As for inaccuracies as such, there are cogent examples of that as well. There are a number of contradictions within and between various books. For example, compare the story of David buying the threshing floor from Araunah/Ornan the Jebusite in 2 Samuel 24:18-25 and 1 Chronicles 21:18-27; in 2 Samuel, David pays 50 shekels of silver for both the oxen and site, but he pays 600 shekels of silver for just the site in the 1 Chronicles version. Of course, most of the numerical contradictions are explained away by inerrantists as scribal errors from what was originally an inerrant account (although no one seems to be able to explain how 50 could get mixed up with 600 in that way). But if inerrancy is such an important issue to God, it is no less problematic that He allowed these discrepancies to creep in early enough that the vast majority of people who have read the accounts have not been able to benefit from them in their pristine, inerrant state. Other contradictions are (often legitimately) explained by very interesting means, such as the observation that some of the discrepancies between reign years had to do with differing ways of reckoning a king’s reign: Judah counted the accession year of a king towards his total number of years reigning, while Israel (at least originally), like the Babylonians and Assyrians, did not. However, do not miss the fact that the fundamentalists who champion this resolution do so by discarding their other principle of taking the “plain reading”. We must actually research the contemporaneous cultures, or at least analyze the text thoroughly with a calculator, to figure out what the authors meant.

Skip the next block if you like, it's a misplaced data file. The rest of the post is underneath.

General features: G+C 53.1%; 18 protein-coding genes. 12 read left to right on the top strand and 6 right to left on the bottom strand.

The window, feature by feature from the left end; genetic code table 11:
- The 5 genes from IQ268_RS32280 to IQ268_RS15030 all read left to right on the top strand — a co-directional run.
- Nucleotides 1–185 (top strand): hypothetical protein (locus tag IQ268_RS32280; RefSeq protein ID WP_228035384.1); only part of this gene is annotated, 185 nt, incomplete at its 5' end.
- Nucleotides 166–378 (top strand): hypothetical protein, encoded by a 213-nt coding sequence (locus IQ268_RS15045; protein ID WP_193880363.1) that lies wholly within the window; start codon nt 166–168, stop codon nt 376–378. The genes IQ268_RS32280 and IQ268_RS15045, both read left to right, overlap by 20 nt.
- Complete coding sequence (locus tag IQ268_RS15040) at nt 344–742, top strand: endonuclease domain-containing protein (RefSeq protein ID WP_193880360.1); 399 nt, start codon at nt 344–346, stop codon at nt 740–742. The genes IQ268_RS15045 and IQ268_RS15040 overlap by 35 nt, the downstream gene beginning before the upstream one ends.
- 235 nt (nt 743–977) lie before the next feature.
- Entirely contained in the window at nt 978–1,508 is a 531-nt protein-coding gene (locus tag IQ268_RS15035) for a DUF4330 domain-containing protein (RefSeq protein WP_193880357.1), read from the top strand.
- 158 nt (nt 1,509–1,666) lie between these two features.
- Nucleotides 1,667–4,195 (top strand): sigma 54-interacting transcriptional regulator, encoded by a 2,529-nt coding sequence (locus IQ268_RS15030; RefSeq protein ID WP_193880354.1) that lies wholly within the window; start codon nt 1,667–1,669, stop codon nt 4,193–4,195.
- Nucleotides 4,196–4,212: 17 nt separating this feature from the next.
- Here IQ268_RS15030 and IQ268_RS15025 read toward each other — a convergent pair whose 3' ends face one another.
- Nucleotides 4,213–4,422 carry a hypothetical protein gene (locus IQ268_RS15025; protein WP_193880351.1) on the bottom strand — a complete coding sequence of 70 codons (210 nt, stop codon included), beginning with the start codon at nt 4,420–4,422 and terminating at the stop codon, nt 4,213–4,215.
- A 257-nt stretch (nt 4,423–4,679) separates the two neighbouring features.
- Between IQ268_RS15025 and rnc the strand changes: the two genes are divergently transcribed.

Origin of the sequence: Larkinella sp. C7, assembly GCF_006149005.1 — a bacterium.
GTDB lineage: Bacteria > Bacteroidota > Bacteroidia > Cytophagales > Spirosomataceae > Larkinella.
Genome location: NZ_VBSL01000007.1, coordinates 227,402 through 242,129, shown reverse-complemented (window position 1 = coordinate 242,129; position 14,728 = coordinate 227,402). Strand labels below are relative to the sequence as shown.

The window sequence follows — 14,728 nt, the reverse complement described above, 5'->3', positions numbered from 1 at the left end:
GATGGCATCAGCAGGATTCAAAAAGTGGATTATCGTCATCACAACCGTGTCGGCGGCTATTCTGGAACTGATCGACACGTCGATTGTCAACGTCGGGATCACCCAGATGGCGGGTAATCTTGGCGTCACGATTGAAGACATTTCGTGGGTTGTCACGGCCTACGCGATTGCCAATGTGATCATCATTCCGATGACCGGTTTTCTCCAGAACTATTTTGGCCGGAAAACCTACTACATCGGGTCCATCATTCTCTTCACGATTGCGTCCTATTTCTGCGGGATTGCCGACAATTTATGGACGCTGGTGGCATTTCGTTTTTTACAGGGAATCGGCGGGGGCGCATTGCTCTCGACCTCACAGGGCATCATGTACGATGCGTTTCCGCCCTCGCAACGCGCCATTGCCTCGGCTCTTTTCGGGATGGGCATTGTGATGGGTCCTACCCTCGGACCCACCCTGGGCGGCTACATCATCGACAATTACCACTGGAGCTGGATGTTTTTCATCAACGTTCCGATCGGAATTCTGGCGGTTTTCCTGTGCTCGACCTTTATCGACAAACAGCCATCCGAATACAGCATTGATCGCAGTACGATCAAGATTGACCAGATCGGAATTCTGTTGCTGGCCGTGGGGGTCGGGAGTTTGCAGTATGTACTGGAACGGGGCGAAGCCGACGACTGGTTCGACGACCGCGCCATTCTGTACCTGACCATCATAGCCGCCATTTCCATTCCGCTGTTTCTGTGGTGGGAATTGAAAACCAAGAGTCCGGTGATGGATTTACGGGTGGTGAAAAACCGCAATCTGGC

What about the New Testament? Again, if the definition of “error” is “anything that does not precisely represent reality”, then even the NT is undeniably “erroneous”! One has only to compare the wording of the Synoptics to see that they had variant accounts of the same events. For instance, the story of Jesus blessing the children matches up quite nicely in Matthew 19:14, Mark 10:14, and Luke 18:16 except that in Matthew’s version Jesus says “Kingdom of Heaven”, while the others read “Kingdom of God”. Now stop: which did He say? We have two different versions of the same event in history, and because we are all good modernists, we believe in absolute truth and inexorable reality and realize that He could only have said one of those things during the occasion referenced. So no, the Gospel writers did not perfectly capture every detail of the reality they witnessed. That was a risk God was willing to take when He chose men as His vessels.
So here is the inerrantists' dilemma. If the Bible as a whole was intended to be taken as a pure, solid chunk of absolute truth, we should be able to scrutinize every word and idea contained therein and find nothing that is as blatantly factually inaccurate as the things we have mentioned (and those examples are by no means the only ones). The fundamentalists have a point: why would God allow them to put in misconceptions if He intended the Bible to be used for all the various things that inerrantists try to use it for? The answer is that God did not intend the Bible to be used for all the things they try to use it for.
The Literary-Generic Principle